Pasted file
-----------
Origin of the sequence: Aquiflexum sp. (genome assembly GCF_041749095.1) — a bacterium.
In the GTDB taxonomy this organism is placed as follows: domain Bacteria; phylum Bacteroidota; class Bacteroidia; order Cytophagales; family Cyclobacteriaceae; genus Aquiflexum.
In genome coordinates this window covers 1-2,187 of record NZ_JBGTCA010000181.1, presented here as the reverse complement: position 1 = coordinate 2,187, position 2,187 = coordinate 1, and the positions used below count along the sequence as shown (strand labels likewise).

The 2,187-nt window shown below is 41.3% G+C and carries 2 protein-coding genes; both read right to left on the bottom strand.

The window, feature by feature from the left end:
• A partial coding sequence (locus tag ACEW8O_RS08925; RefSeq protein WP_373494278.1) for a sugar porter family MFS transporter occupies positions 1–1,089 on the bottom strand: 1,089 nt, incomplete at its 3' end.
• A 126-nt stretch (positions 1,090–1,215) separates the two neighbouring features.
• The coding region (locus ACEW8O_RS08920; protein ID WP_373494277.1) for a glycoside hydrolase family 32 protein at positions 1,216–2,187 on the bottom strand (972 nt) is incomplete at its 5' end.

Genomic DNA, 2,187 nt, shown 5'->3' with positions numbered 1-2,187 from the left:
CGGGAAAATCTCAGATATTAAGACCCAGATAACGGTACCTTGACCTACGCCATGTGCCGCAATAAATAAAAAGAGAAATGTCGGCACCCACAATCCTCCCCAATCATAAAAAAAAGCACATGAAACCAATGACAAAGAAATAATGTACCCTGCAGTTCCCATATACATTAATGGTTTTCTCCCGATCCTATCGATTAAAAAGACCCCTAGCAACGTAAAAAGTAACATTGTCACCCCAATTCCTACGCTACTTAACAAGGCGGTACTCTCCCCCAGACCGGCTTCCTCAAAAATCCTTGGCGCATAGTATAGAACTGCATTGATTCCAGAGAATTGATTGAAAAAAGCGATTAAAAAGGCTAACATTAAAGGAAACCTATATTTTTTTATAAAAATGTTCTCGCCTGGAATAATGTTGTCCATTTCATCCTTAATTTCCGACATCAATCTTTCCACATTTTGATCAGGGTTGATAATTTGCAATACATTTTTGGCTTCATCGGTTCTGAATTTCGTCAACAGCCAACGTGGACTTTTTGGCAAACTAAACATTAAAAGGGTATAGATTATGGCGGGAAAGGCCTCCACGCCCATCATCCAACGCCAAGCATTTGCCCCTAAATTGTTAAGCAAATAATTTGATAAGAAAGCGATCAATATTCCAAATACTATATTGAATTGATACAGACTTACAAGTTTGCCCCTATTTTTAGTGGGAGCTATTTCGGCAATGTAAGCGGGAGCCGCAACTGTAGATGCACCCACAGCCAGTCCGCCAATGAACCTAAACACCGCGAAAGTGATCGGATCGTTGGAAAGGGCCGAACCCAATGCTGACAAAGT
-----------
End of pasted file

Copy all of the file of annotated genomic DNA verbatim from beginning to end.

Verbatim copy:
Origin of the sequence: Aquiflexum sp. (genome assembly GCF_041749095.1) — a bacterium.
In the GTDB taxonomy this organism is placed as follows: domain Bacteria; phylum Bacteroidota; class Bacteroidia; order Cytophagales; family Cyclobacteriaceae; genus Aquiflexum.
In genome coordinates this window covers 1-2,187 of record NZ_JBGTCA010000181.1, presented here as the reverse complement: position 1 = coordinate 2,187, position 2,187 = coordinate 1, and the positions used below count along the sequence as shown (strand labels likewise).

The 2,187-nt window shown below is 41.3% G+C and carries 2 protein-coding genes; both read right to left on the bottom strand.

The window, feature by feature from the left end:
• A partial coding sequence (locus tag ACEW8O_RS08925; RefSeq protein WP_373494278.1) for a sugar porter family MFS transporter occupies positions 1–1,089 on the bottom strand: 1,089 nt, incomplete at its 3' end.
• A 126-nt stretch (positions 1,090–1,215) separates the two neighbouring features.
• The coding region (locus ACEW8O_RS08920; protein ID WP_373494277.1) for a glycoside hydrolase family 32 protein at positions 1,216–2,187 on the bottom strand (972 nt) is incomplete at its 5' end.

Genomic DNA, 2,187 nt, shown 5'->3' with positions numbered 1-2,187 from the left:
CGGGAAAATCTCAGATATTAAGACCCAGATAACGGTACCTTGACCTACGCCATGTGCCGCAATAAATAAAAAGAGAAATGTCGGCACCCACAATCCTCCCCAATCATAAAAAAAAGCACATGAAACCAATGACAAAGAAATAATGTACCCTGCAGTTCCCATATACATTAATGGTTTTCTCCCGATCCTATCGATTAAAAAGACCCCTAGCAACGTAAAAAGTAACATTGTCACCCCAATTCCTACGCTACTTAACAAGGCGGTACTCTCCCCCAGACCGGCTTCCTCAAAAATCCTTGGCGCATAGTATAGAACTGCATTGATTCCAGAGAATTGATTGAAAAAAGCGATTAAAAAGGCTAACATTAAAGGAAACCTATATTTTTTTATAAAAATGTTCTCGCCTGGAATAATGTTGTCCATTTCATCCTTAATTTCCGACATCAATCTTTCCACATTTTGATCAGGGTTGATAATTTGCAATACATTTTTGGCTTCATCGGTTCTGAATTTCGTCAACAGCCAACGTGGACTTTTTGGCAAACTAAACATTAAAAGGGTATAGATTATGGCGGGAAAGGCCTCCACGCCCATCATCCAACGCCAAGCATTTGCCCCTAAATTGTTAAGCAAATAATTTGATAAGAAAGCGATCAATATTCCAAATACTATATTGAATTGATACAGACTTACAAGTTTGCCCCTATTTTTAGTGGGAGCTATTTCGGCAATGTAAGCGGGAGCCGCAACTGTAGATGCACCCACAGCCAGTCCGCCAATGAACCTAAACACCGCGAAAGTGATCGGATCGTTGGAAAGGGCCGAACCCAATGCTGACAAAGT